China and Greece Weigh on Investor Psychology

January 20, 2010

Markets continue to obsess about Greece’s fiscal problems.  Stark of the ECB said that fiscal rules mustn’t be bent to accommodate Greece and stressed that the euro area economic recovery will be uneven and slow.  The euro fell below $1.4200 and lost 0.9% against the dollar.  The Swiss franc also fell 0.9%, while sterling is down 0.6% against the greenback.

The chief of China’s Banking Regulatory Commission promised bank lending will be reined in during 2010 and set a target for such that is 22% less than last year’s jump in lending.  Fear of a less stimulative policy environment in China caused commodity sensitive currencies to sag sharply.  The U.S. dollar traded up 2.5% against the kiwi, 1.2% versus the Australian dollar and 0.6% relative to the Canadian dollar.

Separate data released in New Zealand and Australia had opposite implications for central bank policy in those countries and accounted for the divergent overnight performances of the Aussie and New Zealand dollars.

  • New Zealand reported a 0.2% quarterly drop in consumer prices during the fourth quarter following gains of 1.3% in 3Q and 0.6% in 2Q.  The drop was bigger than assumed and left on-year inflation benign at just 2.0%.
  • Australian consumer confidence jumped another 5.6% in January, responding to better labor market trends.  Skilled labor vacancies increased another 1.1% in January.

Republican Scott Brown has won the vacant Massachusetts senate seat.  The Democrats’ loss of a filibuster-proof senate majority throws healthcare reform legislation into great doubt.

The rise in Japanese machine tool orders was revised upward to a gain of 27.2% in December and a jump of 63.4% from a year earlier.  Japan’s Tertiary Index, a gauge of service-sector activity slid 0.2% in November and fell 3.2% from November 2008.  The index in October-November was merely 0.1% above the 3Q level.  Such had risen 0.5% between the second and third quarters of last year.

The Japanese government’s monthly economic assessment (“picking up but not yet autonomous as difficulties remain”) was left unchanged for a sixth straight time.  The assessment of financial market conditions was upgraded, and less risk was associated with currency market developments.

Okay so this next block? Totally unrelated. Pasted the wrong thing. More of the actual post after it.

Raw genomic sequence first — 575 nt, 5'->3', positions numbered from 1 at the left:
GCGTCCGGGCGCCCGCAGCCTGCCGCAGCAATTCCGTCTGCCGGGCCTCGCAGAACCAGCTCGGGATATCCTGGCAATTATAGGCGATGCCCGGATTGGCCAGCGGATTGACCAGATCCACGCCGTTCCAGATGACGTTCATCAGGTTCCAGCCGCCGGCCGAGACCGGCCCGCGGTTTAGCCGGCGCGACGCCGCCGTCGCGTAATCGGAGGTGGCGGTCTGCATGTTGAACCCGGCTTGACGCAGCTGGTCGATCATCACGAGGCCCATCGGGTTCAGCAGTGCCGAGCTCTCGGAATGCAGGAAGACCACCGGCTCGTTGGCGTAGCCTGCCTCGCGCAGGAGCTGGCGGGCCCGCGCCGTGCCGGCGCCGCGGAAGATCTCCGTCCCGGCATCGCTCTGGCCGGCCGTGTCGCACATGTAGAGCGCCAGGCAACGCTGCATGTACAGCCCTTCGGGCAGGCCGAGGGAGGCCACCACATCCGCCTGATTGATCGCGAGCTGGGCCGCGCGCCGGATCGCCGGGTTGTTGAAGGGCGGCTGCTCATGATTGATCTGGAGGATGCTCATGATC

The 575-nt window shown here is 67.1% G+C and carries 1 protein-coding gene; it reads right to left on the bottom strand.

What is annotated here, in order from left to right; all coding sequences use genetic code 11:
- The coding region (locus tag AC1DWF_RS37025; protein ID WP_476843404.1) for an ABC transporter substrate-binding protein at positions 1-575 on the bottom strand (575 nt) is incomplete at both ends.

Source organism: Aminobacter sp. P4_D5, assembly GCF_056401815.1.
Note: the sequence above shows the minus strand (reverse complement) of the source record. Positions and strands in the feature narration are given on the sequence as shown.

German producer prices slid 0.1% in December and fell 5.2% from a year earlier.  Non-energy producer prices were up 0.1% on month but down 1.7% on year.

Italian industrial orders and sales respectively jumped by 2.6% and 1.5% in November.  Compared to a year earlier, such were unchanged and down 8.9%.  Italy’s current account deficit widened 39% from October to EUR 4.6 billion in November.

Britain reported a 15.2K drop in unemployment in December, the biggest monthly drop since April 2007 and three times larger than forecast.  The jobless rate stayed at 5.0% on a claimant count basis but on an ILO basis slid to 7.8% in the three months to November from 7.9% in the three months to October.  Wage pressures remain very subdued, posting on-year gains of 1.6% in September-November both including and excluding bonuses.

Bank of England Governor King predicted that the recent spike in CPI inflation will be temporary and cited “undesirably low money growth” as proof.  M4 contracted over the last three reported months.  King denied stimulus would be reversed soon. Minutes from the central bank’s January policy meeting revealed a unanimous 9-0 vote to keep the Bank Rate at 0.5% and asset purchases at a limit of Gbp 200 billion.  The vote was as expected.  In the minutes, officials spoke of weak but positive growth ahead and continuing significant headwinds to be overcome.

The French budget office revised its projection of the 2010 deficit inward to 8.2% of GDP from 8.5%.

South African retail sales posted a bigger-than-forecast 6.6% drop in the year to November.  Such was the 10th consecutive on-year decline.

Malaysian CPI inflation accelerated to 1.1% in the year to December from a dip of 0.1% in November on higher food costs.

Taiwanese export orders, which only turned positive from a year ago in October, leaped 52.6% between December 2008 and December 2009 after posting a 37.1% gain in the year to November.  The Bank of England minutes observed that the global economic recovery will be much less synchronized than the prior world recession.

Canadian inflation was much less than forecast last month.  The CPI dipped 0.1% seasonally adjusted and by 0.3% on an unadjusted basis, recording an on-year increase of just 1.3%.  While at a ten-month high, the 12-month gain was six-tenths lower than anticipated and up from 1.0% over the year to November.  Core CPI slid 0.3% unadjusted in December and recorded an unchanged 1.5% increases from a year earlier.

U.S. housing starts and producer prices are scheduled for release today.  Canada will be also reporting results of its monthly survey of manufacturing sales, orders, and inventories.  China releases 4Q GDP and several monthly indicators tonight.  Preliminary PMI readings for Euroland, Germany and France are due Thursday as well.

Copyright Larry Greenberg 2010.  All rights reserved.  No secondary distribution without express permission.

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